I welcome the contribution that museums week makes to encouraging people to visit museums. My right hon. Friend the Secretary of State wrote to all hon. Members encouraging them to visit museums in their constituencies during museums week this week and our Department has contributed towards the cost of the event.
Will the Minister outline his policies on the educational role of local museums, given that many have adopted an innovative policy in that regard? Some local museums, such as the Dudley museum and the Black Country museum in my constituency, have also performed a valuable function in terms of cultural policy and even economic regeneration.
I welcome my hon. Friend and congratulate him on his excellent election result. I agree with him that museums have a key role to play in education, which is why we place particular emphasis on their work with schools. Museums are our history in tangible form. As my hon. Friend points out, excellent museums such as the Black Country museum allow his constituents to understand our industrial past, which is a vital part of understanding where we come from as a people and respecting our history. That is why we believe that museums week is an extremely important innovation. We pay tribute to that, and especially to the leadership of Mr. Loyd Grossman, the chairman of the museums week campaign.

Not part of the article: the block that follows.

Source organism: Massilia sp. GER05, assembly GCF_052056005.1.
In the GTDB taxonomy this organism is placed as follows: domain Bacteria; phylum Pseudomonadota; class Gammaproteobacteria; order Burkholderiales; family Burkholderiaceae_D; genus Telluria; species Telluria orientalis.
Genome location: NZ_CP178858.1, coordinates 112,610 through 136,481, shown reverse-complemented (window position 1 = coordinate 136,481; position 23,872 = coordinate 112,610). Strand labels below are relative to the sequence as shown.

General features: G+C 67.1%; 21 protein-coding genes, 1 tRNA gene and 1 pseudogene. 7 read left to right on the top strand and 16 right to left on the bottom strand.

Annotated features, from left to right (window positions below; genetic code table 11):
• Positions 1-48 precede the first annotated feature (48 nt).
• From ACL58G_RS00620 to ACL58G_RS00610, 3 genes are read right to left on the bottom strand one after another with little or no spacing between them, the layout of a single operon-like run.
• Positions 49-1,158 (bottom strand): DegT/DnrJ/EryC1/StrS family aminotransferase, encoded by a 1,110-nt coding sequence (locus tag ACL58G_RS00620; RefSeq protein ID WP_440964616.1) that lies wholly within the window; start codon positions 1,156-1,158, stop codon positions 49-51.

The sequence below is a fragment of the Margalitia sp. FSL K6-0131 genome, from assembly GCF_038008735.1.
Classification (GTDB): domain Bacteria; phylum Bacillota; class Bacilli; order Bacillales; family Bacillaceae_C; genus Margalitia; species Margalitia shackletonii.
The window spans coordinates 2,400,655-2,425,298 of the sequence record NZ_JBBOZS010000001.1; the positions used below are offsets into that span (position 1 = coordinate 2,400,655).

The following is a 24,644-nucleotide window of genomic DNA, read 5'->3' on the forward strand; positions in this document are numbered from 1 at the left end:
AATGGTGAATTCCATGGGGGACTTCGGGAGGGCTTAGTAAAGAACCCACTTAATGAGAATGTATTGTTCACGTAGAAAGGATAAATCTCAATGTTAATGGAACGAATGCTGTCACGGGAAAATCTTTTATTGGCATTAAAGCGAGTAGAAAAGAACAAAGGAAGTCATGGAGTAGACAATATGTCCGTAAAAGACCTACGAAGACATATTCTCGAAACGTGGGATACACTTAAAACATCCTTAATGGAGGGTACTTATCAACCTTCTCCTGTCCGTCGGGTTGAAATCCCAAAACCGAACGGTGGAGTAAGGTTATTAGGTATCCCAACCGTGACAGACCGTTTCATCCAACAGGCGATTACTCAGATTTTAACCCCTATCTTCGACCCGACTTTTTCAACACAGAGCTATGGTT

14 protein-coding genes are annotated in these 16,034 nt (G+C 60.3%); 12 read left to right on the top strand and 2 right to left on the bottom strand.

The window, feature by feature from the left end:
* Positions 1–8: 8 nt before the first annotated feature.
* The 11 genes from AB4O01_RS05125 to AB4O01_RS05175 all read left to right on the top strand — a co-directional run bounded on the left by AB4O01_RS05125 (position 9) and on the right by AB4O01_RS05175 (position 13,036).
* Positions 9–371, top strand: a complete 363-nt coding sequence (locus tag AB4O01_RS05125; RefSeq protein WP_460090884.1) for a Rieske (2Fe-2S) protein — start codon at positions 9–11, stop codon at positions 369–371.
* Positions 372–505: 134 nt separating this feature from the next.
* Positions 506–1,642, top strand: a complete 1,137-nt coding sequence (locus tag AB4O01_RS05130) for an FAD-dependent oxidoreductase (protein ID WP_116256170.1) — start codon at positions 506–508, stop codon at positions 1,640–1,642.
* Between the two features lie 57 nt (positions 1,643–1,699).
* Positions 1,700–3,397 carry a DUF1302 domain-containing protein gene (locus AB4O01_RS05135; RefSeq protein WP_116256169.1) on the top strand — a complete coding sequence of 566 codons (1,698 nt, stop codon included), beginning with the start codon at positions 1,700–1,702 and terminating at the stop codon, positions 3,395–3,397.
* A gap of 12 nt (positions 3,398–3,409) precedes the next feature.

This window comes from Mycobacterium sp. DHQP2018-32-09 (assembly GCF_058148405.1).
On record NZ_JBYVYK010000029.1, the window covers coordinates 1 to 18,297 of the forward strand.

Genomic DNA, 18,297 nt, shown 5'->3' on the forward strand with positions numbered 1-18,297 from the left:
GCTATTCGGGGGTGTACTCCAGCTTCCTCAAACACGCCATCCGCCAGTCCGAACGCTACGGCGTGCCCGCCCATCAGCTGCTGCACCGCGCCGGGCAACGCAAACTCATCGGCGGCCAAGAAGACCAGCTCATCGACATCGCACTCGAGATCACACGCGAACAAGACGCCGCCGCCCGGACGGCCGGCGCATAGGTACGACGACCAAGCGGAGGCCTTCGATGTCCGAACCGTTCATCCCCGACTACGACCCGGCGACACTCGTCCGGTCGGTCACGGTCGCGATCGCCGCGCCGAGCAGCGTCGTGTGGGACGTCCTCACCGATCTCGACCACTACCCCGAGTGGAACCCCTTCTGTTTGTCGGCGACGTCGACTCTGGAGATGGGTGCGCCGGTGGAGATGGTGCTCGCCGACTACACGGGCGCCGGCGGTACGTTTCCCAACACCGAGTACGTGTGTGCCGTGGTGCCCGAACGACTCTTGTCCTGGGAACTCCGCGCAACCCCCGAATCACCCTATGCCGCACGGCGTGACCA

Has the issue of access for the disabled been examined thoroughly during national museums week? Many of our museums are still not accessible to the disabled. Also, the Minister mentioned the education system, but the youth service seems to be the Cinderella of the museums service. Could young people be invited to visit museums during national museums week?
I welcome the hon. Gentleman back; when he was a Member of Parliament before, he played an important part in arts and cultural debates. I was interested in his reference to Cinderella, because he is a well-known pantomime Dame—so his contribution to our debates will be even more enjoyable.
I agree that not only many museums but theatres, libraries and other key cultural elements in our communities remain inaccessible to people. We will not tolerate that situation, and the hon. Gentleman may be reassured in that regard by the fact that our departmental team comprises my hon. Friend the Member for Coatbridge and Chryston (Mr. Clarke), who has laboured hard in the House promoting the interests of the disabled. I think that all hon. Members would agree that we must make our cultural life much more accessible to every person, regardless of ability or disability.